Less than a year ago Australia were chortling as they cleaned up New Zealand in Christchurch to give them the world No 1 ranking.

New Zealand had lost their way in the course of back-to-back 2-0 defeats to the Aussies.

They had been poor in those series and the question sat: were Australia really as good as the No 1 spot should indicate.

The year began with South Africa at No 1, before losing 2-0 to England. That let India up to No 1 briefly, before Australia took over, on the strength of that series win in New Zealand.


Step forward Pakistan, who nosed ahead after their 2-2 draw in England, only to have India leapfrog them having clouted New Zealand 3-0. That's five No 1s in a year.

Now we know. Australia are in a dreadful state, bitterness pouring out as they try to figure out how to get out of a pickle.

Australia have lost five tests on the trot, 3-0 in Sri Lanka and now the first two at home to South Africa. Throw in five ODIs in South Africa in between, all lost, and they have gone 10 international matches without a win, or even a draw.

Things have got to such a parlous state that only four players - captain Steve Smith, opener David Warner, and seamers Josh Hazlewood and Mitchell Starc - are sure of places in the third test, a day-nighter in Adelaide against the South Africans.

New Zealand made six changes for yesterday's test against Pakistan, partly injury-forced but there's a comparison of the scale of change.

Australia have real problems in the sub-continent. It's invariably a challenge for the best western teams but Australia are hopeless over there.

They have no batsmen with real test match glue who are prepared to hunker down if things are getting sticky.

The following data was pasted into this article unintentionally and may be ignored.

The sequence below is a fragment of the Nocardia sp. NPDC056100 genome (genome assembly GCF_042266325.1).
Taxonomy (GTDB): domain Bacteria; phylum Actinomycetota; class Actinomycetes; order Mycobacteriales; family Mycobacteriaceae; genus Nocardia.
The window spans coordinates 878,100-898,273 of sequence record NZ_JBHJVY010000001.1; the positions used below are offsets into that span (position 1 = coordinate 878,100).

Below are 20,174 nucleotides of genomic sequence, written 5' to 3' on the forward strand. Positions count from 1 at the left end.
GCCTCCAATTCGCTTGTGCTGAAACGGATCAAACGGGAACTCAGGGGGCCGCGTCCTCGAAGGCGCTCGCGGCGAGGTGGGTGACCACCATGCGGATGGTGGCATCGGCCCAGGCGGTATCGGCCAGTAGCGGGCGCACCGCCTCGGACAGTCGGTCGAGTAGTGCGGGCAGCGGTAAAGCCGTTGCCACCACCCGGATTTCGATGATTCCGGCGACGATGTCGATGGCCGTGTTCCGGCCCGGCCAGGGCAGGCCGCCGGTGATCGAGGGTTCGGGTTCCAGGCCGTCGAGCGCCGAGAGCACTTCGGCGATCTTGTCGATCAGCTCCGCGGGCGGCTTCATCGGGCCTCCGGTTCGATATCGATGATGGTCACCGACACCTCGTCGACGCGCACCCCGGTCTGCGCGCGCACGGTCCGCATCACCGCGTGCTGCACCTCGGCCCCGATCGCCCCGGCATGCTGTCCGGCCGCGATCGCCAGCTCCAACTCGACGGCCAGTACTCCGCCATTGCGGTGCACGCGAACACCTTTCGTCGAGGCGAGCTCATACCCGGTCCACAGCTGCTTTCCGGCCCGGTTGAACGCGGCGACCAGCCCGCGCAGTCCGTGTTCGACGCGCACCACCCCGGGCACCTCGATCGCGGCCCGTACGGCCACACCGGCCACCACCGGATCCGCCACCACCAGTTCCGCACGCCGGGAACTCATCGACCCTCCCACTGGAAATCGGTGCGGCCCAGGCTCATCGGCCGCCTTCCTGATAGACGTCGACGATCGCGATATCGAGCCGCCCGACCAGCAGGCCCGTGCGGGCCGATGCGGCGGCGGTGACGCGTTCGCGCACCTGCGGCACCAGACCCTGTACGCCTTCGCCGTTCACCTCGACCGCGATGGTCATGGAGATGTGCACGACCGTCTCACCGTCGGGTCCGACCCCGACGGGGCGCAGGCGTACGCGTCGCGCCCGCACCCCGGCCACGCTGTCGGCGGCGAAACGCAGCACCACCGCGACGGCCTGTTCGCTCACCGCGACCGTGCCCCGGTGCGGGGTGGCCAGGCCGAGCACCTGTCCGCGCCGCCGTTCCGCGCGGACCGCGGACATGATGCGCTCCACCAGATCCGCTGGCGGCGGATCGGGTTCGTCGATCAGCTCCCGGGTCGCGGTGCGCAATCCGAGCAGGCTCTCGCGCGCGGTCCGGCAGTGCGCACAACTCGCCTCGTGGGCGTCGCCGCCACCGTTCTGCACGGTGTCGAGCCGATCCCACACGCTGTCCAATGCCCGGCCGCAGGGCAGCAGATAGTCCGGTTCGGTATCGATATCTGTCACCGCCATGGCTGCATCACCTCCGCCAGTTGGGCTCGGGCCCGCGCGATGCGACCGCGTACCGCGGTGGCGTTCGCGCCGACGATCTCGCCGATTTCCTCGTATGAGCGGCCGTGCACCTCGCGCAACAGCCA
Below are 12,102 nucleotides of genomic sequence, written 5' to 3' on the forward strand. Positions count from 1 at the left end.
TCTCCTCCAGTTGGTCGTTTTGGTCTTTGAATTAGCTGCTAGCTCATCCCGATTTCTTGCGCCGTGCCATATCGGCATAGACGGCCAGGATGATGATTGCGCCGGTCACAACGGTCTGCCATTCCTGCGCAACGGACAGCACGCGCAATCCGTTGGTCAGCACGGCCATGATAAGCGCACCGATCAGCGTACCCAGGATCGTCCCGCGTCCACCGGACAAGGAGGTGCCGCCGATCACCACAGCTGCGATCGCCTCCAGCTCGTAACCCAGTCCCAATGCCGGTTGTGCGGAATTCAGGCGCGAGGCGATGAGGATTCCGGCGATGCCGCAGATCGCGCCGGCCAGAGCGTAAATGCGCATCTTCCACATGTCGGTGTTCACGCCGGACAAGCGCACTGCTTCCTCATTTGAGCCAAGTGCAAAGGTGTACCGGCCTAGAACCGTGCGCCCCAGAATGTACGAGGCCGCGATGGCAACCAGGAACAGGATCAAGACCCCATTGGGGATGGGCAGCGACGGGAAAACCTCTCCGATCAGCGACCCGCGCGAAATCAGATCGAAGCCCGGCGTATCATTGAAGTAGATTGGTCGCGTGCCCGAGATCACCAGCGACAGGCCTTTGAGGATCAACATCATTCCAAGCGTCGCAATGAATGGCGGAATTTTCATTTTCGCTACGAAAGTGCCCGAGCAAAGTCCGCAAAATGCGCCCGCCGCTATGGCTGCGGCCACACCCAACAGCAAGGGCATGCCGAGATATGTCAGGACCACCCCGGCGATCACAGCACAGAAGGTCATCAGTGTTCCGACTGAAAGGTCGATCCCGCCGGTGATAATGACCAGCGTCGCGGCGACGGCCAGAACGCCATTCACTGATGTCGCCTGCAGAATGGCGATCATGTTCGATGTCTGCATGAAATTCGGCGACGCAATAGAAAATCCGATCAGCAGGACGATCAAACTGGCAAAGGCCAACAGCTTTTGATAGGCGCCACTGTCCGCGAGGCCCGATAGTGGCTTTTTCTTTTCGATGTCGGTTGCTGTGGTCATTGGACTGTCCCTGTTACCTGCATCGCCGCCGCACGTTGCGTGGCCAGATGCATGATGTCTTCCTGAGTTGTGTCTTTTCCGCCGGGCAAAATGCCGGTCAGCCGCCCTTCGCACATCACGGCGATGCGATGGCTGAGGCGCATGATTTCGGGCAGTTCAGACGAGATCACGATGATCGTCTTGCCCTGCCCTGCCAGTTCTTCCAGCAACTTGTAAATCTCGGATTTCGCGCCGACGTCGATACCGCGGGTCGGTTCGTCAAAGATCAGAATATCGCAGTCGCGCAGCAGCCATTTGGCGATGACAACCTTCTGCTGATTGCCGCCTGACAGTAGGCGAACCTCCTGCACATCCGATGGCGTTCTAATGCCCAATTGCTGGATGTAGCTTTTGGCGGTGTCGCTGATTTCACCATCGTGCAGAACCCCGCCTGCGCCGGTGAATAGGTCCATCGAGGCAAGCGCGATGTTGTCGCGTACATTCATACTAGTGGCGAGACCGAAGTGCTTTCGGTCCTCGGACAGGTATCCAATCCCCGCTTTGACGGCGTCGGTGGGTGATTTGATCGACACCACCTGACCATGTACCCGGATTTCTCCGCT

The likes of Allan Border and Steve Waugh, flinty characters who sold their wicket dearly, must have been shaking their heads at some of the Hobart dismissals. That batting performance this week against South Africa was a complete shower.


Some Australian scribes are calling it the biggest crisis since the Packer battles of the late 1970s. That's a stretch, considering that involved a tranche of players leaving en bloc. It was a different type of pain.

So the search has been on in the past couple of days for the new thrusters to reshape the batting group. Look for younger men like Peter Handscomb of Victoria and Queensland's Matt Renshaw, both from British stock, for the Adelaide test. Both scored Sheffield Shield centuries this week (Hanscomb 215), the best type of currency.

Most of all Australia need to rediscover that crusty, cussed gnarliness which, while not making them universally popular, at least made them tough opponents.

That said, South Africa are in cracking form and have done Australia over without their best batsman, AB de Villiers, and a champion fast bowler in Dale Steyn.

They're coming here in February.

It's an appealing prospect, with bright new faces like speedster Kagiso Rabada, batsman Temba and spinner Keshav Maharaj now important figures in their side.

There's never been a soft South African side and be sure they will be formidable, as Australia have discovered to their cost.